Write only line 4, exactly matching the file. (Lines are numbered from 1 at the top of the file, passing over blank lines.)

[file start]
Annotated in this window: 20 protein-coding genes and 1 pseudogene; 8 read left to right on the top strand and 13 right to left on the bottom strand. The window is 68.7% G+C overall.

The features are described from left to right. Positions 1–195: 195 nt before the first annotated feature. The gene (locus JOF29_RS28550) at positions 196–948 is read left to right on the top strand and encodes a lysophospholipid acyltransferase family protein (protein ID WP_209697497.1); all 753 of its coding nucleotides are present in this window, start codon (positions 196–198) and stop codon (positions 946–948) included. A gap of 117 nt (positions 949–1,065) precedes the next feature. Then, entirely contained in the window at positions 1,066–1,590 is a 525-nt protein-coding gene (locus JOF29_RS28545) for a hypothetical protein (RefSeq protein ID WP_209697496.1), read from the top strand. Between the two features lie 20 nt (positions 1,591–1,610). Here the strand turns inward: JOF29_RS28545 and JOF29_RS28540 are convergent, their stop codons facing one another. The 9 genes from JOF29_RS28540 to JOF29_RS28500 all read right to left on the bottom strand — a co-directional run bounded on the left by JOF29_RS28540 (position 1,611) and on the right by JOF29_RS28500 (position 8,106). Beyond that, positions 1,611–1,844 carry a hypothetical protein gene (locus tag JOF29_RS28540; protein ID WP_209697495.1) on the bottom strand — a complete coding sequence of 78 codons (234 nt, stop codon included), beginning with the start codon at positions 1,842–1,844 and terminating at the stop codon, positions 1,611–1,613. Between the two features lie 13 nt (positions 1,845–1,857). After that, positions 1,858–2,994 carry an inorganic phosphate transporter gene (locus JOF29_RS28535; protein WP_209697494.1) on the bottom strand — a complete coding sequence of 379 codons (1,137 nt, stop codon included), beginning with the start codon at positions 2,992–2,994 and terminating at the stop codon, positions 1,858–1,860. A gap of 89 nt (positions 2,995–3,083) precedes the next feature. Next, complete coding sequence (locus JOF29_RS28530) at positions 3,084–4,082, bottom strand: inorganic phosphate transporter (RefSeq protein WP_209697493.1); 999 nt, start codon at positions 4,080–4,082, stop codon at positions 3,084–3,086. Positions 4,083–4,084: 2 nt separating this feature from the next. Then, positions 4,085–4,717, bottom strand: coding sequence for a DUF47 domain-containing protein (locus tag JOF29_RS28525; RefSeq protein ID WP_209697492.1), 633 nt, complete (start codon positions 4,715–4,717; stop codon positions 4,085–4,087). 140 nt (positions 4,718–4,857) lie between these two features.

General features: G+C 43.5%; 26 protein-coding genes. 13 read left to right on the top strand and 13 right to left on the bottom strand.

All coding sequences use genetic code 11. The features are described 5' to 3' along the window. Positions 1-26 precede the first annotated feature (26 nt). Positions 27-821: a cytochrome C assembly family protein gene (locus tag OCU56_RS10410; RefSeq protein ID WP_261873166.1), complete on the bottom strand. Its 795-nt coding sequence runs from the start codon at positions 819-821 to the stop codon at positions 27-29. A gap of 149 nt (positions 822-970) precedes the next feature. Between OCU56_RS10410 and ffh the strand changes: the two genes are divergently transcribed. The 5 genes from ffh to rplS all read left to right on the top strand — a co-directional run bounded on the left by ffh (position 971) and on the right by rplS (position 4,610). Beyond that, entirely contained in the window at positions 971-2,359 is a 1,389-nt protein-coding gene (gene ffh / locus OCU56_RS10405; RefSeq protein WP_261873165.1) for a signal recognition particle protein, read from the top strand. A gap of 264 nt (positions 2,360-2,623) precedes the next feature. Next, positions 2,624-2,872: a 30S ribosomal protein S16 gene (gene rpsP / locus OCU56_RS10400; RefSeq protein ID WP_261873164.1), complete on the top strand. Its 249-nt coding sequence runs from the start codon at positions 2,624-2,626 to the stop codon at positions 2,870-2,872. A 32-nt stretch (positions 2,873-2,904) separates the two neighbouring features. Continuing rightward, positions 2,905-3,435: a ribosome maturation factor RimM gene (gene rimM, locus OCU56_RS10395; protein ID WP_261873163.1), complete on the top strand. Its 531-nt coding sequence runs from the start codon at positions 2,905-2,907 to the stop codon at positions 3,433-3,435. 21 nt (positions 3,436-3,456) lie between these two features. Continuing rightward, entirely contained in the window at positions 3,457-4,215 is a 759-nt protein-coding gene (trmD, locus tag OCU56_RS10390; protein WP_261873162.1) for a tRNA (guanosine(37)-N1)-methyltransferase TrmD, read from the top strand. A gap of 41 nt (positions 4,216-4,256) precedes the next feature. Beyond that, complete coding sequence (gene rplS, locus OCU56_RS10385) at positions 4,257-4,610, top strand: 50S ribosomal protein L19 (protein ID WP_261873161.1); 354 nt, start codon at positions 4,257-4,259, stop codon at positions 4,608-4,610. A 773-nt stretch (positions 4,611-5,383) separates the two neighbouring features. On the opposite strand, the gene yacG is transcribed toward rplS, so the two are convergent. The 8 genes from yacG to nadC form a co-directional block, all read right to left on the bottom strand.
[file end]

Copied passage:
All coding sequences use genetic code 11. The features are described 5' to 3' along the window. Positions 1-26 precede the first annotated feature (26 nt). Positions 27-821: a cytochrome C assembly family protein gene (locus tag OCU56_RS10410; RefSeq protein ID WP_261873166.1), complete on the bottom strand. Its 795-nt coding sequence runs from the start codon at positions 819-821 to the stop codon at positions 27-29. A gap of 149 nt (positions 822-970) precedes the next feature. Between OCU56_RS10410 and ffh the strand changes: the two genes are divergently transcribed. The 5 genes from ffh to rplS all read left to right on the top strand — a co-directional run bounded on the left by ffh (position 971) and on the right by rplS (position 4,610). Beyond that, entirely contained in the window at positions 971-2,359 is a 1,389-nt protein-coding gene (gene ffh / locus OCU56_RS10405; RefSeq protein WP_261873165.1) for a signal recognition particle protein, read from the top strand. A gap of 264 nt (positions 2,360-2,623) precedes the next feature. Next, positions 2,624-2,872: a 30S ribosomal protein S16 gene (gene rpsP / locus OCU56_RS10400; RefSeq protein ID WP_261873164.1), complete on the top strand. Its 249-nt coding sequence runs from the start codon at positions 2,624-2,626 to the stop codon at positions 2,870-2,872. A 32-nt stretch (positions 2,873-2,904) separates the two neighbouring features. Continuing rightward, positions 2,905-3,435: a ribosome maturation factor RimM gene (gene rimM, locus OCU56_RS10395; protein ID WP_261873163.1), complete on the top strand. Its 531-nt coding sequence runs from the start codon at positions 2,905-2,907 to the stop codon at positions 3,433-3,435. 21 nt (positions 3,436-3,456) lie between these two features. Continuing rightward, entirely contained in the window at positions 3,457-4,215 is a 759-nt protein-coding gene (trmD, locus tag OCU56_RS10390; protein WP_261873162.1) for a tRNA (guanosine(37)-N1)-methyltransferase TrmD, read from the top strand. A gap of 41 nt (positions 4,216-4,256) precedes the next feature. Beyond that, complete coding sequence (gene rplS, locus OCU56_RS10385) at positions 4,257-4,610, top strand: 50S ribosomal protein L19 (protein ID WP_261873161.1); 354 nt, start codon at positions 4,257-4,259, stop codon at positions 4,608-4,610. A 773-nt stretch (positions 4,611-5,383) separates the two neighbouring features. On the opposite strand, the gene yacG is transcribed toward rplS, so the two are convergent. The 8 genes from yacG to nadC form a co-directional block, all read right to left on the bottom strand.